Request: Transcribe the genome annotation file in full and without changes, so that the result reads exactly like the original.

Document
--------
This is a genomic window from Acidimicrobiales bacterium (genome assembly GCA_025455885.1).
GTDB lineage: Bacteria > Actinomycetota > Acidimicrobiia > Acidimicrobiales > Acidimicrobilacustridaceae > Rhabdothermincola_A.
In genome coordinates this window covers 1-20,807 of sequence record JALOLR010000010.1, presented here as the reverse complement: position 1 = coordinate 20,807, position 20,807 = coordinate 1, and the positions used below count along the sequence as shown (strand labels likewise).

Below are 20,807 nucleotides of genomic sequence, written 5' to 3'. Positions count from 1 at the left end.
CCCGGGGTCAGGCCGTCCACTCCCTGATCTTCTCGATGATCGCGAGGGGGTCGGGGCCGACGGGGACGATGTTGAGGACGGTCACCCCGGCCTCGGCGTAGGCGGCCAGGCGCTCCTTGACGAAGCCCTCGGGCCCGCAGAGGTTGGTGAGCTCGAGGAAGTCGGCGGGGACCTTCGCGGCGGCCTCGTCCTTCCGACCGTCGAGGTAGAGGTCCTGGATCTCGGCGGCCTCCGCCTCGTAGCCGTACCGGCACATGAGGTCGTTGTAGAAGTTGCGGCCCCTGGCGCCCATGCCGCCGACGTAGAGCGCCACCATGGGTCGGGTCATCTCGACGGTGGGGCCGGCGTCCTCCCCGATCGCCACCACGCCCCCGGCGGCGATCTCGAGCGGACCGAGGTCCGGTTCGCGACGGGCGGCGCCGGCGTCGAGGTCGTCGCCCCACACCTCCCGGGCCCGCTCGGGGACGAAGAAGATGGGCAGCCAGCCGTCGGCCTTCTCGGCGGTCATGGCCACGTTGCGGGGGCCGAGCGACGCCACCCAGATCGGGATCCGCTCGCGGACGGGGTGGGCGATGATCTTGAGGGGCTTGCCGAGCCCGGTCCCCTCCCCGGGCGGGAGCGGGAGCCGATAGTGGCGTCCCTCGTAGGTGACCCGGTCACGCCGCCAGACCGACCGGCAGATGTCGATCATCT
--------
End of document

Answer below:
This is a genomic window from Acidimicrobiales bacterium (genome assembly GCA_025455885.1).
GTDB lineage: Bacteria > Actinomycetota > Acidimicrobiia > Acidimicrobiales > Acidimicrobilacustridaceae > Rhabdothermincola_A.
In genome coordinates this window covers 1-20,807 of sequence record JALOLR010000010.1, presented here as the reverse complement: position 1 = coordinate 20,807, position 20,807 = coordinate 1, and the positions used below count along the sequence as shown (strand labels likewise).

Below are 20,807 nucleotides of genomic sequence, written 5' to 3'. Positions count from 1 at the left end.
CCCGGGGTCAGGCCGTCCACTCCCTGATCTTCTCGATGATCGCGAGGGGGTCGGGGCCGACGGGGACGATGTTGAGGACGGTCACCCCGGCCTCGGCGTAGGCGGCCAGGCGCTCCTTGACGAAGCCCTCGGGCCCGCAGAGGTTGGTGAGCTCGAGGAAGTCGGCGGGGACCTTCGCGGCGGCCTCGTCCTTCCGACCGTCGAGGTAGAGGTCCTGGATCTCGGCGGCCTCCGCCTCGTAGCCGTACCGGCACATGAGGTCGTTGTAGAAGTTGCGGCCCCTGGCGCCCATGCCGCCGACGTAGAGCGCCACCATGGGTCGGGTCATCTCGACGGTGGGGCCGGCGTCCTCCCCGATCGCCACCACGCCCCCGGCGGCGATCTCGAGCGGACCGAGGTCCGGTTCGCGACGGGCGGCGCCGGCGTCGAGGTCGTCGCCCCACACCTCCCGGGCCCGCTCGGGGACGAAGAAGATGGGCAGCCAGCCGTCGGCCTTCTCGGCGGTCATGGCCACGTTGCGGGGGCCGAGCGACGCCACCCAGATCGGGATCCGCTCGCGGACGGGGTGGGCGATGATCTTGAGGGGCTTGCCGAGCCCGGTCCCCTCCCCGGGCGGGAGCGGGAGCCGATAGTGGCGTCCCTCGTAGGTGACCCGGTCACGCCGCCAGACCGACCGGCAGATGTCGATCATCT